Property Management Blog
Not responding promptly to an emergency could cause injury and end up costing you money in repairs, too. When you rent a home, you’re responsible for the care of the home, and that includes items within the home, so it makes it even more important to be as prepared as possible before a problem occurs. See our infographic at the end of this article.
First-Time or Long-time Renter?
If you’ve never rented a single-family home before, tell your property manager and he will make you aware of your responsibilities as a tenant. Tenants should always read their lease documents before signing.
First, you’ll need to read through your lease to see exactly what you pay for and what the property owner pays for when a repair is required. Flooding, fire, and wind damage can happen while you’re in the home, and your fast response can save you from being held liable for damage. Burglaries and vandalism can also cause damage to the home. Calling the appropriate authorities and filing a report with them can help prevent you from being charged for any damage incurred.
Prevent Broken Appliances
Appliances and equipment in the home can breakdown due to normal use, but can also fail because of improper use. Tenants can be charged to replace appliances and equipment that they’ve damaged, but they can’t be charged for the normal end of life for these items. Everyone in your home who will be using an appliance should be trained in its use. Often landlords and property managers will walk a tenant through the use of certain appliances if the tenant asks, but they are not responsible for the tenant knowing how to use them. Renters should always reference equipment manuals for correct information. Many manufacturers place their product manuals online for easy access.
Addressing safety when you first move in is a good way to begin your life in a new property. In this infographic, we’ve identified four ways to promote safety within your home.
Courtesy of: Tyson Properties - Albuquerque, NM
Our Albuquerque property managers are licensed real estate professionals.
Tyson Properties helps local and out-of-state homeowners take control of their income earning potential. We manage single-family homes in Albuquerque and Rio Rancho.
Here's what one of our owners had to say about the service she receives from Tyson Properties:
It’s difficult to make a generalization about how often to paint the interior of a rental property. Typically the life expectancy of interior paint is noted by the International Association of Certified Home Inspectors (InterNACHI) as 10 to 15 years.
Technically that may be so, but how realistic is that timespan? The fact is wear and tear can vary between tenants.
If you’ve wished for easier ways to manage painting and repainting your rental property, we’ve got a few questions for you to consider.
- What quality of paint are you using? Some paints fade more easily than others. Other products may not hold up well during the cleaning process. Even wiping down some paint products using a damp cloth can remove paint layers. Why use cheap paint if you want your property to look fresh without having to constantly repaint?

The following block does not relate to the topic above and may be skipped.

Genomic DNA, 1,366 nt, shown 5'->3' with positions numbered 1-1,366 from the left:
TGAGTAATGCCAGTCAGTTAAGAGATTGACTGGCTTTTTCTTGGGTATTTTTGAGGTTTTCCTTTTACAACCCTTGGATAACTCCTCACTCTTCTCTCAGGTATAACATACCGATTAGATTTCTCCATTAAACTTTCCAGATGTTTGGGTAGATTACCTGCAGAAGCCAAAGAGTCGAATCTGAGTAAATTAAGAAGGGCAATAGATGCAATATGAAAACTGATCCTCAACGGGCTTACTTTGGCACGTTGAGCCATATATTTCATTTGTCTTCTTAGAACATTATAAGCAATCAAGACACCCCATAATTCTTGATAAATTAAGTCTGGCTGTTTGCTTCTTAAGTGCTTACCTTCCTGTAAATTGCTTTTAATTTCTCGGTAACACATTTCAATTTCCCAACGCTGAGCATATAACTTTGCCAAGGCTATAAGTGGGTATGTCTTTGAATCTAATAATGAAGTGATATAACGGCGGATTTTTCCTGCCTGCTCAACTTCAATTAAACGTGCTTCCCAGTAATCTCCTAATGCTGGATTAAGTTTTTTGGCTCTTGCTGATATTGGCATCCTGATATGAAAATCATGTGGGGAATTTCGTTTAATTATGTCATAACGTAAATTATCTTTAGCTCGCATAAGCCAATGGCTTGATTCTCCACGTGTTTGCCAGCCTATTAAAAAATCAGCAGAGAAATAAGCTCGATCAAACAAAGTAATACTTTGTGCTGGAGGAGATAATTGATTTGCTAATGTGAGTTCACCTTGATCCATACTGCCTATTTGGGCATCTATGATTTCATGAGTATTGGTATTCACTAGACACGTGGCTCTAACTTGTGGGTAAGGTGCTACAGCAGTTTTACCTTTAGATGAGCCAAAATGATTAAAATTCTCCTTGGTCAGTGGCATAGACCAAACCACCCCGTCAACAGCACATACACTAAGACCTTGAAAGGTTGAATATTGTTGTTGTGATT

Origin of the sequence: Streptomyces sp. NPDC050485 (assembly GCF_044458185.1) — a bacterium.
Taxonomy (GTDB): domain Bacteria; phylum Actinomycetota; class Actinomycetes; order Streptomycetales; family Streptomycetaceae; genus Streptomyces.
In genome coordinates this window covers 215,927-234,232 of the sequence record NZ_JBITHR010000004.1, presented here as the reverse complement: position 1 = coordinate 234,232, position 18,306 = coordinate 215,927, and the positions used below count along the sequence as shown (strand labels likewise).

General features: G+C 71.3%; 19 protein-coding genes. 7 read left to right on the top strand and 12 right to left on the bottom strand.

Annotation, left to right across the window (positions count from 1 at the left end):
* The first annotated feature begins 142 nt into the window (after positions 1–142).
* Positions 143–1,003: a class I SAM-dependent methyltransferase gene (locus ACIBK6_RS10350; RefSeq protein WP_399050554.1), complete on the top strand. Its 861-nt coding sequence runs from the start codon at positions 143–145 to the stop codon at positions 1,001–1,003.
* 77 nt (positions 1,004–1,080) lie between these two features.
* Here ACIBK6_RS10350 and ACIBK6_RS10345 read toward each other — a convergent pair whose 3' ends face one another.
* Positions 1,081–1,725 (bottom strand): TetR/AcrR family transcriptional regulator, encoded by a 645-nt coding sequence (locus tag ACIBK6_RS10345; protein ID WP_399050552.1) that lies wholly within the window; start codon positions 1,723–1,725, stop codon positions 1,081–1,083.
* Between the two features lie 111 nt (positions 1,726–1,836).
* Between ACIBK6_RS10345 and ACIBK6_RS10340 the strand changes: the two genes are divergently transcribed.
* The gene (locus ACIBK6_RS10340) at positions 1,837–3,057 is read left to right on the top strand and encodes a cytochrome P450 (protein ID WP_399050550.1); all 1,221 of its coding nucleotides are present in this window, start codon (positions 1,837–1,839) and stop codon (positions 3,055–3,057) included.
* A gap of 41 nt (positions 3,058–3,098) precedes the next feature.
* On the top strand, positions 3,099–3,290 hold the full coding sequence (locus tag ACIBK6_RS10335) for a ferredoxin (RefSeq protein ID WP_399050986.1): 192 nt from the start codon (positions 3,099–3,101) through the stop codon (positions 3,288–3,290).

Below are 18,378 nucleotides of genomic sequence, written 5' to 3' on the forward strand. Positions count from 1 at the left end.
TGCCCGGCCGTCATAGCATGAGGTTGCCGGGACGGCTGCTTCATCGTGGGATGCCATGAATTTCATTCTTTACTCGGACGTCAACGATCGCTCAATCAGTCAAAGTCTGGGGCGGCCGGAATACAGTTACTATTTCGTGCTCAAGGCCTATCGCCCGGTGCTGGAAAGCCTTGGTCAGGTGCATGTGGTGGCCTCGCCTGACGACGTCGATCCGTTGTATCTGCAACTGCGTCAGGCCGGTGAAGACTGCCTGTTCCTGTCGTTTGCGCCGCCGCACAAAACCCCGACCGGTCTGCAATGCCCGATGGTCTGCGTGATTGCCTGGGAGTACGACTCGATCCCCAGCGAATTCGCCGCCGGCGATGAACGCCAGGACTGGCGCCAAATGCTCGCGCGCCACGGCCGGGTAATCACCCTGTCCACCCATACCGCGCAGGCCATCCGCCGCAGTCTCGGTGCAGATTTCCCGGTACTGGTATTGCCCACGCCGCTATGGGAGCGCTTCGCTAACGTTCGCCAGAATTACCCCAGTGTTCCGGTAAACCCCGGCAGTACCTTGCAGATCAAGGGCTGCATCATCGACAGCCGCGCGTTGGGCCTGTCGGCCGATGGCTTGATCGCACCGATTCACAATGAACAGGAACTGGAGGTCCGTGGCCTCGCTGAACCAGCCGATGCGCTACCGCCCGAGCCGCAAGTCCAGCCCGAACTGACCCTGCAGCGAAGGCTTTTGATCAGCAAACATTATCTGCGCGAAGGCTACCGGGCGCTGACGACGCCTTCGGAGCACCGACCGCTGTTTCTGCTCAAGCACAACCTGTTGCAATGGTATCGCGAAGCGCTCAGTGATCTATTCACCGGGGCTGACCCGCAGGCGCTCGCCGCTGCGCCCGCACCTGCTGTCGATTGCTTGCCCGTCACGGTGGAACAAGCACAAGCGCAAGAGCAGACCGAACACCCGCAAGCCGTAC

If you’re leasing to families, people with pets, or younger tenants, consider using a “tougher” paint product inside your rental properties. Paint that can hold up to “washing” and “scrubbing” are better choices if you know the tenant can’t help but be hard on the property.
- Do you know how long ago you painted the property? Keep track of the date and you’ll know exactly where you are in the paint lifecycle. A solid timeframe can help you decide whether to stretch a paint job with a touchup.
- Where’s your paint card with the details on the brand, color number, and finish? So many people stack half empty paint cans in a garage thinking they’ll remember the specifics of when, where, and how the paint was used. Instead of mulling over information from years ago (remember, you could go as long as 10 to 15 years without needing to paint), write it all down and put it with the other data about your property.
- Are you using a professional painter? DIY projects aside, using a licensed vendor who has experience working in rental properties may seem like a big expense, but it can payoff in the end. Develop a working relationship with a good professional painter, and you’ll have a reliable ally who can tell you what finishes can be painted over and what needs a fresh start. Professional painters know how to properly prepare surfaces so the paint lasts longer, and they’ll know the difference between a good quality paint product and those that are runny and cheap. InterNACHI mentions surface preparation and the quality of paint as the two most telling aspects of a paint product’s life expectancy.
- BONUS QUESTION - What color are you painting the interior of your rentals? Going with white may sound easy, but have you looked at the long, long list of white paint colors? Basic color schemes cycle in and out, so knowing the current popular paint scheme can be a good place to start. Currently grey palettes are favored. Finding a grey that works with both beige and grey upholstery can help potential tenants visualize their furniture and possessions in the space, and that could make renting the property a little easier.
To learn what shifts are happening in the home décor market, keep up with the latest builder’s magazines and home decorating publications. It’s also a good idea to visit new housing developments in your local area to see what styles and colors are being showcased in their model homes.
Use the same paint scheme in every rental home you own. It makes buying paint a simple process and takes away the extra work of choosing a different scheme for each home.
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- Melissa LaRose